Palaeontologists from National Museums Scotland and the University of Oxford researching a new Scottish mammal fossil from the Isle of Skye have discovered these Jurassic ancestors had milk teeth (like humans), and so probably produced milk for their young.
The jaw of the small mammal from Jurassic Scotland is just two centimetres long and scientists used micro-CT scanning to reveal the incredible detail of teeth from inside this tiny fossil. Called Wareolestes rex, this species was previously only known from a few single molar teeth from England.
The fossil is from a mammal which lived over 165 million years ago in the Jurassic, when dinosaurs roamed the earth. These animals are our ancient ancestors – the origins of mammals stretch right back into the Triassic. Wareolestes rex was a large mammal for this period, around the size of a guinea pig, whereas most other mammals at that time were smaller.
During this period the Isle of Skye was an environment dominated by lagoons and filled with turtles, crocodiles, pterosaurs and dinosaurs. Mainland Scotland was an island, surrounded by a semi-tropical sea filled with marine reptiles and ammonites.
The newly discovered Scottish fossil is the most complete fossil of Wareolestes rex yet known. It includes an almost complete jaw (dentary), with several teeth. The position of some of these teeth, still inside the jaw and not yet erupted through the gums, is what makes this find so special – it shows that Wareolestes replaced its teeth once, like humans and other modern mammals. It had a set of milk teeth, followed by a set of adult teeth. This pattern of tooth replacement was an important step in the evolution of mammals and is linked to the production of milk to feed young.
Elsa Panciroli, the PhD student at the University of Edinburgh and National Museums Scotland, who led the research commented,
“This is such an exciting discovery. It’s one of the most complete Middle Jurassic mammal fossils described from Scotland. This was a juvenile animal that was losing its milk teeth and the permanent teeth were just breaking through the gums. Tooth replacement like this tells us this early mammal fed on milk provided by the parent until it grew to adult size. Wareolestes would have cared for its young, which is a behaviour we associate with modern mammals.”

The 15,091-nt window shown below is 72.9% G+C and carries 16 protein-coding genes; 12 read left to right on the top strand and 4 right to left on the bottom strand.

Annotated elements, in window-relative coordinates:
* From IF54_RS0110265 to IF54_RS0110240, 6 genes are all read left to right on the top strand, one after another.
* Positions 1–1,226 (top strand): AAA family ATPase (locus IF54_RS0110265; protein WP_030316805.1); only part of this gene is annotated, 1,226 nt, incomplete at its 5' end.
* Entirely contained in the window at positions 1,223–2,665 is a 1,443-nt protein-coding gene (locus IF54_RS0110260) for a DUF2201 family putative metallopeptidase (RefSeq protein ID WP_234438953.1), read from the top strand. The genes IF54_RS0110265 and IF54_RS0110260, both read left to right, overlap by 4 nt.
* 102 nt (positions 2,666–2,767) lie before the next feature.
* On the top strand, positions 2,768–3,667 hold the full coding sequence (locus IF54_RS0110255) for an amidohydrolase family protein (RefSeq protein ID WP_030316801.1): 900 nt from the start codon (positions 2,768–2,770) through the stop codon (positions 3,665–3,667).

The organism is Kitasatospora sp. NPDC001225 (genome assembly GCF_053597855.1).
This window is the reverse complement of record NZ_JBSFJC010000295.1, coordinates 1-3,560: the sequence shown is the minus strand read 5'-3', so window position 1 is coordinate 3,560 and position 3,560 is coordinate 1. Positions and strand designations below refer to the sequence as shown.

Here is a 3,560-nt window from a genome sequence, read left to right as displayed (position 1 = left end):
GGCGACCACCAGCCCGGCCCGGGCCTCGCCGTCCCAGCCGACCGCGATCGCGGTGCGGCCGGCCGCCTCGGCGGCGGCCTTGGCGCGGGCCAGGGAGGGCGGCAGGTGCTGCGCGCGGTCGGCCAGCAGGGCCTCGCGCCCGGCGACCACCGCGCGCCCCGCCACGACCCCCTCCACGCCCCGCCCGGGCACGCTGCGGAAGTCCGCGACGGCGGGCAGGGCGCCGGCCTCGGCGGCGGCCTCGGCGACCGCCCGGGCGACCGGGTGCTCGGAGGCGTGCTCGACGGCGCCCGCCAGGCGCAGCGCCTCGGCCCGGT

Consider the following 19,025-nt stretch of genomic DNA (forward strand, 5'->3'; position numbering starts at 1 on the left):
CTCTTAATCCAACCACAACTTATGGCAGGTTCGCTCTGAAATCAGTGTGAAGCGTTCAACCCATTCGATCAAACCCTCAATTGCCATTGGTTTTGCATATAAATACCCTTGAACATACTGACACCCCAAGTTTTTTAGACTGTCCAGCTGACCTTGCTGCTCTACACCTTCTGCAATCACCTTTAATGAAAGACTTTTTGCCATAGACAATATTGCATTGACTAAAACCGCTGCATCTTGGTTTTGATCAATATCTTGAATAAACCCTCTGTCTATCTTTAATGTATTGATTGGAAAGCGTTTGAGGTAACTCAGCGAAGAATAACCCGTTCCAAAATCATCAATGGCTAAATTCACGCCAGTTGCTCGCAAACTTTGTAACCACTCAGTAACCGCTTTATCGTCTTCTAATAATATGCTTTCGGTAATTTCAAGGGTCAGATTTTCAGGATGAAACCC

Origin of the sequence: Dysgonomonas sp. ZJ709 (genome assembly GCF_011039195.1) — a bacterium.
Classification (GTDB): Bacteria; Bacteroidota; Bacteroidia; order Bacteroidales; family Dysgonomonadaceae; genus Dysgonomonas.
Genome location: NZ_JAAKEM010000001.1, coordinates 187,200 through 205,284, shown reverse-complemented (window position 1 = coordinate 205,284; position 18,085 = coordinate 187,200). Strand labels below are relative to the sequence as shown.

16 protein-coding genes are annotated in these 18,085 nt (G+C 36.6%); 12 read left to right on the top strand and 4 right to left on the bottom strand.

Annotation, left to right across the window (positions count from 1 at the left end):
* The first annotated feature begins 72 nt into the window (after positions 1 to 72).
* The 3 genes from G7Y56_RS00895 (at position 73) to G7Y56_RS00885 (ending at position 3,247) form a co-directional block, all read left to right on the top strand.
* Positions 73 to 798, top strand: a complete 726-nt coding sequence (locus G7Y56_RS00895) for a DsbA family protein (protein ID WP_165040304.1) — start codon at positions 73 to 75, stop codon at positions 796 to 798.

Co-author Roger Benson, Associate Professor of Vertebrate Palaeontology in the Department of Earth Sciences at the University of Oxford, said,
“The fossil belongs to one of the most ancient mammal groups, the morganucodonts. But it was actually one of the last survivors of this group, living alongside a huge diversity of other early mammals during the age of dinosaurs”.
It is unlikely the mammal had breast tissue or nipples, the milk was more likely secreted onto a bare patch of skin (as is the mode of delivery for a platypus) and the young then lapped the milk off the mother’s skin. Suckling as seen in other modern mammals is unlikely to have evolved until much later, but here can be seen evidence of the evolutionary building blocks that led to suckling in later animal groups.
This fossil resolves a long-term debate about the position of the teeth of Wareolestes in the jaw. It was uncertain whether the original tooth used to describe Wareolestes (a single molar tooth) was from an upper or lower jaw, and whether it was a left or right tooth. The Scottish fossil finally answers this question: it confirms that original tooth was a lower left molar.
Until recently fossil mammal finds from this time have largely consisted of isolated teeth, some jaws, and the occasional, rare skeleton. However, in the last ten to twenty years examples of complete skeletons have been found in China. This has transformed the study of these mammals revealing evidence of greater diversity than previously understood. The majority of these Chinese fossils come from the Late Jurassic and into the Cretaceous period.
The Scottish mammal fossils currently being found on Skye are amongst the more complete mammal material found outside of China. Dating from the Middle Jurassic, these fossils predate many of the Chinese fossils. Globally, very few fossils exist from the Middle Jurassic, making these of outstanding scientific and international importance.
The Wareolestes rex fossil was found in 2015 on a Site of Specific Scientific Interest (SSSI) on the Isle of Skye on land owned by The John Muir Trust and under permit from Scottish Natural Heritage. The discovery was made during ongoing field work by a team from National Museums Scotland, the University of Oxford and the University of Edinburgh.
Colin MacFadyen from Scottish Natural Heritage said:
“This latest discovery is incredibly exciting as it increases our knowledge concerning the evolution of mammals. We are incredibly lucky having rare Middle Jurassic rocks in which such fossils are found. Once again the geological heritage of Scotland has yielded something very special of global significance. It is exciting to consider that more outstanding fossil material awaits discovery.”
The findings were first published online in Papers in Palaeontology in a paper entitled ‘The dentary of Wareolestes rex (Megazostrodontidae): a new specimen from Scotland and implications for Morganucodontan tooth replacement.’ Authored by Elsa Panciroli, PhD student at the University of Edinburgh/National Museums Scotland, Dr Stig Walsh, National Museums Scotland and Dr Roger Benson, University of Oxford.
Paper: Panciroli, E., Benson, R. B. and Walsh, S. (2017) The dentary of Wareolestes rex (Megazostrodontidae): a new specimen from Scotland and implications for Morganucodontan tooth replacement. doi: 10.1002/spp2.1079
The story also featured in the Guardian Science section.